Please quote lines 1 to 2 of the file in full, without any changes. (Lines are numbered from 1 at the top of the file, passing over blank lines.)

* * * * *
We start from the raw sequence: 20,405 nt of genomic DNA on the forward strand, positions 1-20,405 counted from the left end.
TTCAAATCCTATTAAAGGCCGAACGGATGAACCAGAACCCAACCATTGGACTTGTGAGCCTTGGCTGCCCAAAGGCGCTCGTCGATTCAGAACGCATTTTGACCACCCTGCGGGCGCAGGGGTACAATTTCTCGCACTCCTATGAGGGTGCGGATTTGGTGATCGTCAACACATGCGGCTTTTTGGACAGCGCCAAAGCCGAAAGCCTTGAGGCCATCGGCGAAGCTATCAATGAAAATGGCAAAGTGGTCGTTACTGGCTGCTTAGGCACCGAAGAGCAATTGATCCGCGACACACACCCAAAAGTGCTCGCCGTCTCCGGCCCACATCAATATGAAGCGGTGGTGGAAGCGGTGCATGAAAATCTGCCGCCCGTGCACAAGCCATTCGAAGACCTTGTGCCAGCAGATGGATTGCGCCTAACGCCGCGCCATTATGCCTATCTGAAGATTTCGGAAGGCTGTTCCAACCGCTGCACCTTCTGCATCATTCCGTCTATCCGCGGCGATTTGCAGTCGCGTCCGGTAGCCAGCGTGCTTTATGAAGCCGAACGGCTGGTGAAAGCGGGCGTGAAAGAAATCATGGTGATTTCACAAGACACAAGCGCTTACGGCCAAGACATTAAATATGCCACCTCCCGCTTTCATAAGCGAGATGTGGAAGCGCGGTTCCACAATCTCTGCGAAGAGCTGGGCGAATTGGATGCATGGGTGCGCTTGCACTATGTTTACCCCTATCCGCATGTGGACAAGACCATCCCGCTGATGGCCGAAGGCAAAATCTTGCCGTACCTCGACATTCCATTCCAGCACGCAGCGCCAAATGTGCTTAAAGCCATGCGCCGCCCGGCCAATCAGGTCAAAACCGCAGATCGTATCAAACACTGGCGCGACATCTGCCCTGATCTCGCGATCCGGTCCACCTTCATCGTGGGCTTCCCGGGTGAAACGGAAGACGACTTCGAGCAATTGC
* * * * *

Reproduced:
We start from the raw sequence: 20,405 nt of genomic DNA on the forward strand, positions 1-20,405 counted from the left end.
TTCAAATCCTATTAAAGGCCGAACGGATGAACCAGAACCCAACCATTGGACTTGTGAGCCTTGGCTGCCCAAAGGCGCTCGTCGATTCAGAACGCATTTTGACCACCCTGCGGGCGCAGGGGTACAATTTCTCGCACTCCTATGAGGGTGCGGATTTGGTGATCGTCAACACATGCGGCTTTTTGGACAGCGCCAAAGCCGAAAGCCTTGAGGCCATCGGCGAAGCTATCAATGAAAATGGCAAAGTGGTCGTTACTGGCTGCTTAGGCACCGAAGAGCAATTGATCCGCGACACACACCCAAAAGTGCTCGCCGTCTCCGGCCCACATCAATATGAAGCGGTGGTGGAAGCGGTGCATGAAAATCTGCCGCCCGTGCACAAGCCATTCGAAGACCTTGTGCCAGCAGATGGATTGCGCCTAACGCCGCGCCATTATGCCTATCTGAAGATTTCGGAAGGCTGTTCCAACCGCTGCACCTTCTGCATCATTCCGTCTATCCGCGGCGATTTGCAGTCGCGTCCGGTAGCCAGCGTGCTTTATGAAGCCGAACGGCTGGTGAAAGCGGGCGTGAAAGAAATCATGGTGATTTCACAAGACACAAGCGCTTACGGCCAAGACATTAAATATGCCACCTCCCGCTTTCATAAGCGAGATGTGGAAGCGCGGTTCCACAATCTCTGCGAAGAGCTGGGCGAATTGGATGCATGGGTGCGCTTGCACTATGTTTACCCCTATCCGCATGTGGACAAGACCATCCCGCTGATGGCCGAAGGCAAAATCTTGCCGTACCTCGACATTCCATTCCAGCACGCAGCGCCAAATGTGCTTAAAGCCATGCGCCGCCCGGCCAATCAGGTCAAAACCGCAGATCGTATCAAACACTGGCGCGACATCTGCCCTGATCTCGCGATCCGGTCCACCTTCATCGTGGGCTTCCCGGGTGAAACGGAAGACGACTTCGAGCAATTGC